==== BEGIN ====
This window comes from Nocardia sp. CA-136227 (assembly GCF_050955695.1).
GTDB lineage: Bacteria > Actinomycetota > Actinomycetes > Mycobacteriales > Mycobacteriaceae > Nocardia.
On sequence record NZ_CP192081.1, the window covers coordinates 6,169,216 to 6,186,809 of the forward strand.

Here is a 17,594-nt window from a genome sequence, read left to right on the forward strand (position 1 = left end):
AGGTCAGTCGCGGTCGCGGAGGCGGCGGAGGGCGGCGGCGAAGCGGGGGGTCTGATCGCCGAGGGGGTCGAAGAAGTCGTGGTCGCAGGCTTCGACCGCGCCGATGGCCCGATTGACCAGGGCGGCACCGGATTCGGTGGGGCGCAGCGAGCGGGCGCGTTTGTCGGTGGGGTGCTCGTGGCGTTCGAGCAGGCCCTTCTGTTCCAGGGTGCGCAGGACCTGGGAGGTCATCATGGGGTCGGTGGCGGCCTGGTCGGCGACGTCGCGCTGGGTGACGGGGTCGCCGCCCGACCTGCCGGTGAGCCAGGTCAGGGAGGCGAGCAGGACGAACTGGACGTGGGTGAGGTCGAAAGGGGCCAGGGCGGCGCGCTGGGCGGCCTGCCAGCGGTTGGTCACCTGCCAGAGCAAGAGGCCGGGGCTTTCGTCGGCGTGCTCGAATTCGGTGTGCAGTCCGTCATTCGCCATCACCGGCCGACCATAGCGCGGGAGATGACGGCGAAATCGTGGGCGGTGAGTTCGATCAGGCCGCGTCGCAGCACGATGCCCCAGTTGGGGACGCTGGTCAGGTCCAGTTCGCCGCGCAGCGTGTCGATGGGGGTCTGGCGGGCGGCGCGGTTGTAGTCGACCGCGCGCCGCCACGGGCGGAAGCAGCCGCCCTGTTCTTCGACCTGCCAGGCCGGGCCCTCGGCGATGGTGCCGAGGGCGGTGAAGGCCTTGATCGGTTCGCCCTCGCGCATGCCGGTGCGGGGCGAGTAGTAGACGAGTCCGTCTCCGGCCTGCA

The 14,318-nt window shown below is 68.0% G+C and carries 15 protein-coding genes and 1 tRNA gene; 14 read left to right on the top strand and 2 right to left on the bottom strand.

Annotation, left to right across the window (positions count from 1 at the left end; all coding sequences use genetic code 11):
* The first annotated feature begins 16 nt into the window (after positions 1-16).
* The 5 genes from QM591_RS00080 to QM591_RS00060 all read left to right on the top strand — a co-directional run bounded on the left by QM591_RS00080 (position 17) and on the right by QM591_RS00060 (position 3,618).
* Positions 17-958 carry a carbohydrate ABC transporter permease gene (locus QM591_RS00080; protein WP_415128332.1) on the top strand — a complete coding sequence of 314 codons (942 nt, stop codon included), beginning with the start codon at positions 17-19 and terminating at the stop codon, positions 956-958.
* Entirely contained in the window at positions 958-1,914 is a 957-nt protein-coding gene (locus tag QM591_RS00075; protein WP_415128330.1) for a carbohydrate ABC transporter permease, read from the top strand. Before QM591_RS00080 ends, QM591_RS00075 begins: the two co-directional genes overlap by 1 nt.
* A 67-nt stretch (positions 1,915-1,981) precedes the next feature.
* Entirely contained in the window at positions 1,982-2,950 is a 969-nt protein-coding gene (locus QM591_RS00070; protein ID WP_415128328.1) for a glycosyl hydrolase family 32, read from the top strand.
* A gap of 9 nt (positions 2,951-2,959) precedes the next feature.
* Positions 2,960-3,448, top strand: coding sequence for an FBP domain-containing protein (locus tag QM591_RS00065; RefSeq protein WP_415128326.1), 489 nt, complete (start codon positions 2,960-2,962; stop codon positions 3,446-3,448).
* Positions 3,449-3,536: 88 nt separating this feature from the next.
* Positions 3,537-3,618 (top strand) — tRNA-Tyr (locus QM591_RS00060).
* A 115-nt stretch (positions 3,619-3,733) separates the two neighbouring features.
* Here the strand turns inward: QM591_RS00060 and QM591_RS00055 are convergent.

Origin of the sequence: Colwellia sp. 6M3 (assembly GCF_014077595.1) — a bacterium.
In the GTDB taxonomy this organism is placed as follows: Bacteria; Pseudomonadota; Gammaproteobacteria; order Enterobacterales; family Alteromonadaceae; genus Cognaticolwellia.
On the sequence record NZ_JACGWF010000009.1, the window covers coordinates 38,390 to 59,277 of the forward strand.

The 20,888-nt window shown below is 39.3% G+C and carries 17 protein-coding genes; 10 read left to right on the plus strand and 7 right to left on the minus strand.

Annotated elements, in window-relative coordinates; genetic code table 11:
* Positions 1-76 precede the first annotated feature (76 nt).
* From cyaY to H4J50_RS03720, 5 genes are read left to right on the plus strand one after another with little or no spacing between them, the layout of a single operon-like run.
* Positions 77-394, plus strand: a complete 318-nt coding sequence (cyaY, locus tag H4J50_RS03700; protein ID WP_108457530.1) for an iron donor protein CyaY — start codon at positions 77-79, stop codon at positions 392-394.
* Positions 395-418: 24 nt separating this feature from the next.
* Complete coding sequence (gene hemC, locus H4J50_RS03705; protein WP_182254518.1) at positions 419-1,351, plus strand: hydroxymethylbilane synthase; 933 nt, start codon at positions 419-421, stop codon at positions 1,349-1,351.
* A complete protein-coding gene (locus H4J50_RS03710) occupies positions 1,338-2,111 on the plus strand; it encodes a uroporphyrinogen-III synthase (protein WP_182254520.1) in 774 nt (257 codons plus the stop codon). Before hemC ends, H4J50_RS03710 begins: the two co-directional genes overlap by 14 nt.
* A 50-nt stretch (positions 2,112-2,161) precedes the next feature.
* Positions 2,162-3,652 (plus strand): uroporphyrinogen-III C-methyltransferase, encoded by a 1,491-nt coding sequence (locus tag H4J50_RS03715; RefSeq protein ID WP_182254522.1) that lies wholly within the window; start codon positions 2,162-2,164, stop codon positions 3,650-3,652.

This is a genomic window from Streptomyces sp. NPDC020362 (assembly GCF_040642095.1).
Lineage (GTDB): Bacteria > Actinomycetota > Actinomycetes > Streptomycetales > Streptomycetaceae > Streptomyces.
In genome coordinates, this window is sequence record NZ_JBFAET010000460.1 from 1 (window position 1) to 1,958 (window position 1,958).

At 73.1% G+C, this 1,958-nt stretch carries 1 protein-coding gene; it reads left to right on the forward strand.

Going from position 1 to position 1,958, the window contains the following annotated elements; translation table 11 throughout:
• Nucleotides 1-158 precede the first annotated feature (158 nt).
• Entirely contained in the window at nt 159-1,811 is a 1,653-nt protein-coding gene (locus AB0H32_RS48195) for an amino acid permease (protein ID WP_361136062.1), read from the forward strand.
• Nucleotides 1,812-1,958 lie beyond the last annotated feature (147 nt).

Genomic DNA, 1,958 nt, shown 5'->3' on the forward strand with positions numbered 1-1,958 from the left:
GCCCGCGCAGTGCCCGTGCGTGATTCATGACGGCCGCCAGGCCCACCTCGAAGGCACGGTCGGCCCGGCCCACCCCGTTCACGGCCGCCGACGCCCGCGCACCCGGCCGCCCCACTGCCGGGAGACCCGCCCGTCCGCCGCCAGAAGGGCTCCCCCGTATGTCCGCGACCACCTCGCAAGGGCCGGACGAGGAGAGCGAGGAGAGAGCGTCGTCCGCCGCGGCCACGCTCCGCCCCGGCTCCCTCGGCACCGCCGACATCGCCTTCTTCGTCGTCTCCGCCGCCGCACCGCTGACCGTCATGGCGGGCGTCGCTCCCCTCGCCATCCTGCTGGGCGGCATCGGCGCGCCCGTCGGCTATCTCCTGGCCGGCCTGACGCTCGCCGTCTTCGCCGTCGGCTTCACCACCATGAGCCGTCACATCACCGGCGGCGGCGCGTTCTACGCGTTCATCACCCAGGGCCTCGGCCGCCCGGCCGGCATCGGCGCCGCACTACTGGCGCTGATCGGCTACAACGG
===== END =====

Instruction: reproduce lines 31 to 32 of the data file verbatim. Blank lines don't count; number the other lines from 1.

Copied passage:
* A 50-nt stretch (positions 2,112-2,161) precedes the next feature.
* Positions 2,162-3,652 (plus strand): uroporphyrinogen-III C-methyltransferase, encoded by a 1,491-nt coding sequence (locus tag H4J50_RS03715; RefSeq protein ID WP_182254522.1) that lies wholly within the window; start codon positions 2,162-2,164, stop codon positions 3,650-3,652.